by Dr. C.H. Weaver M.D. 2/2020
In September 2019, Monsanto was ordered to pay $289 million after they were found liable in a lawsuit from an individual diagnosed with non-Hodgkin lymphoma (NHL) after using their weed killer product Roundup.
In April 2019 and again in February 2020 The United States Environmental Protection Agency (EPA) reaffirmed that glyphosate the weed killer used in Round Up is safe. The agency found that it posed "no risks of concern" for people exposed to it by any means — on farms, in yards and along roadsides, or as residue left on food crops. The EPA's draft findings reaffirmed that glyphosate "is not likely to be carcinogenic to humans."
This is in contrast to the 2015 report from The International Agency for Research on Cancer which classified glyphosate as " probably carcinogenic to humans." The agency said it relied on "limited" evidence of cancer in people and "sufficient" evidence of cancer in study animals.
Two recent U.S. court verdicts have awarded multimillion-dollar claims to men who blame glyphosate for their lymphoma.
About Non-Hodgkin Lymphoma
Non-Hodgkin’s lymphoma is a cancer of the immune system. There are several different types of NHL, which are differentiated by the type of immune cell that is cancerous, the characteristics of the cancerous cell, and different genetic mutations of the cancerous cells. Treatment for NHL varies depending on NHL type, patient age, and other existing medical conditions.
The incidence of NHL has been increasing over the past several decades. The reasons for this increase are unknown. As well, the causes of most lymphomas are unknown; the few with known causes include those associated with specific bacteria (Helicobacter pylori in gastric lymphoma) and viruses such as the Epstein-Barr virus (Burkitt’s lymphoma), HIV-related lymphomas, body cavity lymphomas (human herpes virus-8) or T-cell lymphoma (HTLV-1). However, none of these specific causes explain the increased incidence of lymphomas in recent years. There is speculation that exposure to chemicals, such as certain solvents, pesticides, herbicides, and water contaminated with nitrate, are responsible for the increased incidence of NHL.
The Superior Court jury hearing the law suit deliberated for two and a half days before concluding that the Plantiffs non-Hodgkin lymphoma was at least partly caused by glyphosate, the primary ingredient in Roundup.
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Scott Partridge, Monsanto's vice president, said in a statement that “We are sympathetic to Mr. Johnson and his family," Partridge said. But he added that the court decision "does not change the fact that more than 800 scientific studies and reviews . . . support the fact that glyphosate does not cause cancer and did not cause Mr. Johnson's cancer." Monsanto plans to appeal the decision and will "continue to vigorously defend this product, which has a 40-year history of safe use and continues to be a vital, effective, and safe tool for farmers and others."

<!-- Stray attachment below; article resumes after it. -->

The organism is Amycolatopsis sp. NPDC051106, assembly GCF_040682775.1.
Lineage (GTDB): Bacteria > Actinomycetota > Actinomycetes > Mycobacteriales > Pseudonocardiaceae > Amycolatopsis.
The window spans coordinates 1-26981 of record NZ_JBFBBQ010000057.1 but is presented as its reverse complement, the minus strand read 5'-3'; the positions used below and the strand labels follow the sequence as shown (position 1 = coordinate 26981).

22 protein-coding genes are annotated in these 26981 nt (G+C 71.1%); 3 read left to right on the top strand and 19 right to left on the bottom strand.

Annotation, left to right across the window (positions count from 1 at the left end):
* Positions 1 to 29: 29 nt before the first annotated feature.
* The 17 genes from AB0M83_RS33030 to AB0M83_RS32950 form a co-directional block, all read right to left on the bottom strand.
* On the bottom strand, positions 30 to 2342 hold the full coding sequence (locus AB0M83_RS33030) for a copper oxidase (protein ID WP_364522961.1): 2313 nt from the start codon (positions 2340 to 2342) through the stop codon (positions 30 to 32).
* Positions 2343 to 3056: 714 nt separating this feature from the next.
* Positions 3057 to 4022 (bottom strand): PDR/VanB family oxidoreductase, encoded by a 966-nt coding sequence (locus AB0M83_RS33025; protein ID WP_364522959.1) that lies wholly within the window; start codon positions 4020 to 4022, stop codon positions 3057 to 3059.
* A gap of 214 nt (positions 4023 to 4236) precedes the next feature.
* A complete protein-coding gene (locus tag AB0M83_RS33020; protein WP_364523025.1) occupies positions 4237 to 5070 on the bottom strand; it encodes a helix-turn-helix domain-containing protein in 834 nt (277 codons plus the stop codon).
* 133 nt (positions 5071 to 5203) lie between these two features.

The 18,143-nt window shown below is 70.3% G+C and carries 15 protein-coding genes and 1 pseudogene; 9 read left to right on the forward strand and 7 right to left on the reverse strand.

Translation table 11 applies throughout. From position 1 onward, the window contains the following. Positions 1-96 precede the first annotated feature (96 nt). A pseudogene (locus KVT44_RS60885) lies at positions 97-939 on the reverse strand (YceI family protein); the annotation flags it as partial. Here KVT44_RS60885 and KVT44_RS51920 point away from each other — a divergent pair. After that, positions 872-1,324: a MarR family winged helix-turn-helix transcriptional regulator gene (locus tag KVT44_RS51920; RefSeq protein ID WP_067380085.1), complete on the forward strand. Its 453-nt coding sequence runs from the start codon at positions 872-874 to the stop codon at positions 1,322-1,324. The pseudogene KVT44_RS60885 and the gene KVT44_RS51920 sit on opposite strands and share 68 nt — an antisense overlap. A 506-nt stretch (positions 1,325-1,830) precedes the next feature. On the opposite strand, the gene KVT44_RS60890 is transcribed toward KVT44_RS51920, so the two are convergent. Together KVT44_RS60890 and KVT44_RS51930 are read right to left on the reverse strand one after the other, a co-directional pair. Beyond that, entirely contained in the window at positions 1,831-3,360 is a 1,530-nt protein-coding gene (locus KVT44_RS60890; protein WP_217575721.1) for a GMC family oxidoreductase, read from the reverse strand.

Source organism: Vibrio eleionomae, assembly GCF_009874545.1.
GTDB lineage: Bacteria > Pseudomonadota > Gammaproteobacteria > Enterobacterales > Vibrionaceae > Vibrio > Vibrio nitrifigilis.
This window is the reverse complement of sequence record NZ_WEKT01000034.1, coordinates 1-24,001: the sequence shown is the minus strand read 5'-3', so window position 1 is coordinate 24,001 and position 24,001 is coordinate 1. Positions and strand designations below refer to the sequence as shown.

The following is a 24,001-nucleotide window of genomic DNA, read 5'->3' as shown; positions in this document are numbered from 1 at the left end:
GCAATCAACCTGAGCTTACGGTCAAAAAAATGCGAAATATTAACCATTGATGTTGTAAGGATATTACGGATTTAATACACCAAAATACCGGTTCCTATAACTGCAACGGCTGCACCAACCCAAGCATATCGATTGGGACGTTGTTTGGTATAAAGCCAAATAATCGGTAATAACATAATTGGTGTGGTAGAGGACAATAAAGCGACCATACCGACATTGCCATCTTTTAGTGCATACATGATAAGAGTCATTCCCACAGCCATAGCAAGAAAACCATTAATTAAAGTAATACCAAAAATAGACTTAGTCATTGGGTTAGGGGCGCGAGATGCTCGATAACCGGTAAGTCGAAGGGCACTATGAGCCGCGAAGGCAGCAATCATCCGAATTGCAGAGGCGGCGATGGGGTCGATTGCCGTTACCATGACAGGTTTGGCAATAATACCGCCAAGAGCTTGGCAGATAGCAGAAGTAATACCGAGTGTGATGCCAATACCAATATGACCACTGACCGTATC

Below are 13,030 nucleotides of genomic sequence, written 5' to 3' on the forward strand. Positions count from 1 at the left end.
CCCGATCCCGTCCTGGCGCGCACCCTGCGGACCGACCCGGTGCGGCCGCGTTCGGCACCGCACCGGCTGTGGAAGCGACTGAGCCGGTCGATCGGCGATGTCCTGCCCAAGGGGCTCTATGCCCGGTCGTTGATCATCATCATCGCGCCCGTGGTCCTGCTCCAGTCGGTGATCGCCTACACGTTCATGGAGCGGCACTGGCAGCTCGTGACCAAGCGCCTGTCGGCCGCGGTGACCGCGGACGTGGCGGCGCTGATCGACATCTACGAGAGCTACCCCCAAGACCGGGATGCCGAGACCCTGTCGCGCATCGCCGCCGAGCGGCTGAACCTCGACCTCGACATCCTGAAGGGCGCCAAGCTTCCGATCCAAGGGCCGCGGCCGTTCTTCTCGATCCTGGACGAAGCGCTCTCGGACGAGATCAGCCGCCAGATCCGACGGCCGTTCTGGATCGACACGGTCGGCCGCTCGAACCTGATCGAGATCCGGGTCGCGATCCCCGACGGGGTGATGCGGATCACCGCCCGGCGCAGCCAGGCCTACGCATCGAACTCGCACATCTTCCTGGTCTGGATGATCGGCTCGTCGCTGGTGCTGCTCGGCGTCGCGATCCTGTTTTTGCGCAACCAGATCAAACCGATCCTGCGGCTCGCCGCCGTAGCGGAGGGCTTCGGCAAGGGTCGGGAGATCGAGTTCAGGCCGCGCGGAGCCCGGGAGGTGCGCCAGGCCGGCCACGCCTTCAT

Other cancer victims and families say Monsanto knew about the ingredient's risk for years but failed to warn buyers. U.S. District Judge Vince Chhabria had previously said there's “rather weak" evidence the ingredient causes cancer, but the opinions of three experts linking glyphosate and non-Hodgkin’s lymphoma were not “junk science." Hundreds of lawsuits claiming Roundup causes cancer can now proceed to trial, despite Monsanto claims that there is no connection between glyphosate and cancer.
There is conflicting evidence linking glyphosate and cancer. The U.S. Environmental Protection Agency has concluded that glyphosate is likely not a carcinogen. But, the World Health Organization has classified glyphosate as "probably carcinogenic."
According to one early online publication in the journal Blood, agricultural exposure to insecticides, herbicides, and fumigants are associated with increased risk of developing t(14;18)+ NHL.
Researchers from the Northwestern University, the University of, and the National Cancer Institute recently conducted a study aimed at uncovering a possible association between different molecular types of NHL and exposure to agricultural pesticides. This study included 65 patients with t(14;18)-positive NHL (refers to a specific genetic alteration in a type of NHL), 107 patients with t(14;18)-negative NHL, and 1,200 individuals who have not been diagnosed with NHL.
- Patients exposed to animal insecticides, crop insecticides, herbicides, or fumigants had a 2.6 to 5.0 fold increase in the incidence of t(14;18)-positive NHL.
- There was no increased incidence of t(14;18)-negative NHL and exposure to these agents.
The researchers concluded that agricultural pesticides appear to increase the risk of developing t (14;18)-positive NHL. These results further confirm suspicions that these agents are at least in part associated with the increased incidence of NHL over the past several decades.
Reference: Chiu BC, Dave BJ, Blair A, et al. Agricultural pesticide use and risk of t (14;18)defined subtypes of non-Hodgkin lymphoma. Blood. first edition paper. Published online April 18, 2006;DOI 10.1182/blood-2005-12-0.